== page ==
8 June 2018 | TRAFFIC International News Release
Kuala Lumpur, Malaysia — Wildlife cybercrime in Peninsular Malaysia took a hit this month with authorities netting over 680 wild animals and parts in three separate raids.
The seizures were linked to illegal online wildlife trade and three men arrested in connection with the raids were believed to have played the role of wildlife suppliers who used social media to carry out their illegal trade.
The majority of live animals seized were reptiles and amphibians: 290 snakes, turtles and lizards as well as 222 frogs. The raids also yielded 99 tarantulas, 17 scorpions, 12 skulls, 8 canines and 3 live mammals.
The biggest seizure took place in a house in the township of Ampang, minutes away from the capital city of Kuala Lumpur. A 65-year-old local man was arrested after the Department of Wildlife and National Parks (PERHILITAN) found 385 wild animals and 30 eggs in the premises on 4th June.
Hornbill skulls were among the 12 skulls and 243 live wild animals seized in a raid on 28th May in the northern state of Perak. A 32-year-old man was arrested.
Most recently on Wednesday, PERHILITAN nabbed a local man in the town of Seremban in the south of the country with a White-handed Gibbon, for which he was sentenced today to three years in jail, the maximum term for the offence. The Environmental Court in Seremban also fined him MYR20,000 (about USD5,000) for the charge under the Wildlife Conservation Act 2010.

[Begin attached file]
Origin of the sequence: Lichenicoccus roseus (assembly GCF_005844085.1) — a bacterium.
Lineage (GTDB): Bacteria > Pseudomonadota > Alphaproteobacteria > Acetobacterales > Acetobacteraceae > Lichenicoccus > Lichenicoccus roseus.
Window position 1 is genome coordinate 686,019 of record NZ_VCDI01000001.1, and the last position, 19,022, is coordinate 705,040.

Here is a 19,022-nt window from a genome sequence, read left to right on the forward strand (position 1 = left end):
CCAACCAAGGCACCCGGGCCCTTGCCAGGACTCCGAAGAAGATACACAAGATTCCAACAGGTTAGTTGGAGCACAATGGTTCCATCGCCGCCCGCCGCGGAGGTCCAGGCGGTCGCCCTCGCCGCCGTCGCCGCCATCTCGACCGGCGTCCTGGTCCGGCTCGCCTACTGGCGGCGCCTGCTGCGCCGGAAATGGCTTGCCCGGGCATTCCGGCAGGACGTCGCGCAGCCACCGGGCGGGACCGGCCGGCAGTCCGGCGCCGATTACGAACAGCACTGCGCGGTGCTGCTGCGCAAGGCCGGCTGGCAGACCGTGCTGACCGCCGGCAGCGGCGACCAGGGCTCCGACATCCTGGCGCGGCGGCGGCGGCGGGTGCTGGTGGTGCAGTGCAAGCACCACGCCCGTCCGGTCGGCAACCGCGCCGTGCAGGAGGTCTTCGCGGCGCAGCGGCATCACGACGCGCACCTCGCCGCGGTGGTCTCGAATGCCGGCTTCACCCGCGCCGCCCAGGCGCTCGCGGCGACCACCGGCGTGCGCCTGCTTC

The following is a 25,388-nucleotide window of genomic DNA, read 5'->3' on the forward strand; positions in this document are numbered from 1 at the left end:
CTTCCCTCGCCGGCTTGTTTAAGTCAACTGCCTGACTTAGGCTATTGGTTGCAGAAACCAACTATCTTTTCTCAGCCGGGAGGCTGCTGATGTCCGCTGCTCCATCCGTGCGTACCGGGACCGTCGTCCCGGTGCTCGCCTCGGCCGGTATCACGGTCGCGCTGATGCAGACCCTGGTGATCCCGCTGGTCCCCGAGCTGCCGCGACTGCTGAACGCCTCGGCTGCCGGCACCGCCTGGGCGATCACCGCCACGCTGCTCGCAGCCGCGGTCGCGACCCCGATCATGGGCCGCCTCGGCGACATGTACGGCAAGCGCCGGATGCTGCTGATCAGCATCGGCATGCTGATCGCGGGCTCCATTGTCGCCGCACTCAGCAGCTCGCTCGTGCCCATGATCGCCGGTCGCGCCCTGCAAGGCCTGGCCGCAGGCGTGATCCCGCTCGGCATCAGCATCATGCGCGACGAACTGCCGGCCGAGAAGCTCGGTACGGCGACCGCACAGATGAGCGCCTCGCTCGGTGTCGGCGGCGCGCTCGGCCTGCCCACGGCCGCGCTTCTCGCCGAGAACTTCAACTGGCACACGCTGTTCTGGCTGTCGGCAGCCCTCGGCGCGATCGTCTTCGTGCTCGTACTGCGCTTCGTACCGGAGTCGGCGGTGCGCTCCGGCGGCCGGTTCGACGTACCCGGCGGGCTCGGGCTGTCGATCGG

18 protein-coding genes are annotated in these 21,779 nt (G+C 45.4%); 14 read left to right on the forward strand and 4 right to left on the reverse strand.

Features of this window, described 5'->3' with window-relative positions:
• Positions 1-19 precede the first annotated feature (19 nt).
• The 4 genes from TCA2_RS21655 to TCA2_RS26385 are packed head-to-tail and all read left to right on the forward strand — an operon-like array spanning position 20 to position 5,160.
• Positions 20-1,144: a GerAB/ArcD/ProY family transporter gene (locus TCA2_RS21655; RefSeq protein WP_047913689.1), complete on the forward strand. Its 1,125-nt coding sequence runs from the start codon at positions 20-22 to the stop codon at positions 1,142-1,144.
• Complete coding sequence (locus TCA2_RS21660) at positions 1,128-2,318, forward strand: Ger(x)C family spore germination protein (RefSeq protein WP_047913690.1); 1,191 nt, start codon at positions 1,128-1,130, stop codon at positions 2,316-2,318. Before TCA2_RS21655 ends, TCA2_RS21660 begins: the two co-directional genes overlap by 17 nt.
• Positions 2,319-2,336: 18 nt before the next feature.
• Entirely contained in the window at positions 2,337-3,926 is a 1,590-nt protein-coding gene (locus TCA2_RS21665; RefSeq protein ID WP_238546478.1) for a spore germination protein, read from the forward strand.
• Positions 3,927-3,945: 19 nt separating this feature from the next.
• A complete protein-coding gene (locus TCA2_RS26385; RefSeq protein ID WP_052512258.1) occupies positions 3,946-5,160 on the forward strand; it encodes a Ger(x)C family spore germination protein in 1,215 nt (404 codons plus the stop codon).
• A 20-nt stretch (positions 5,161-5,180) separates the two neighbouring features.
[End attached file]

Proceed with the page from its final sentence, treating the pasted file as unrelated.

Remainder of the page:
Officers also discovered and seized two Asian Palm Civets at the same man’s house during a subsequent search.
The busts were carried out under special operations that target wildlife cybercrime. This was the sixth such operation in a series that began in 2014, said PERHILITAN in a press released shared with TRAFFIC.
PERHILITAN Director-General Datuk Abdul Kadir Abu Hashim warned illegal online wildlife traders that the Department would pursue, catch and prosecute them. He also warned consumers that action would be taken against them should they be caught buying wildlife illegally.
Speaking of the scale of wildlife cybercrime during the press conference that was live streamed on Facebook, Abdul Kadir said PERHILITAN received an average of 50 reports of illegal wildlife trade online every day.
“This level of operation was no mean feat and TRAFFIC congratulates PERHILITAN for their dedication in addressing online wildlife trafficking,” said Kanitha Krishnasamy, Acting Director for TRAFFIC in Southeast Asia.
For more information about endangered species go to Bagheera.com
Find organizations saving endangered species at Saving Endangered Species.com
For more information about endangered tigers go to Tigers In Crisis.com
Find organizations saving endangered tigers at Saving Endangered Tigers.com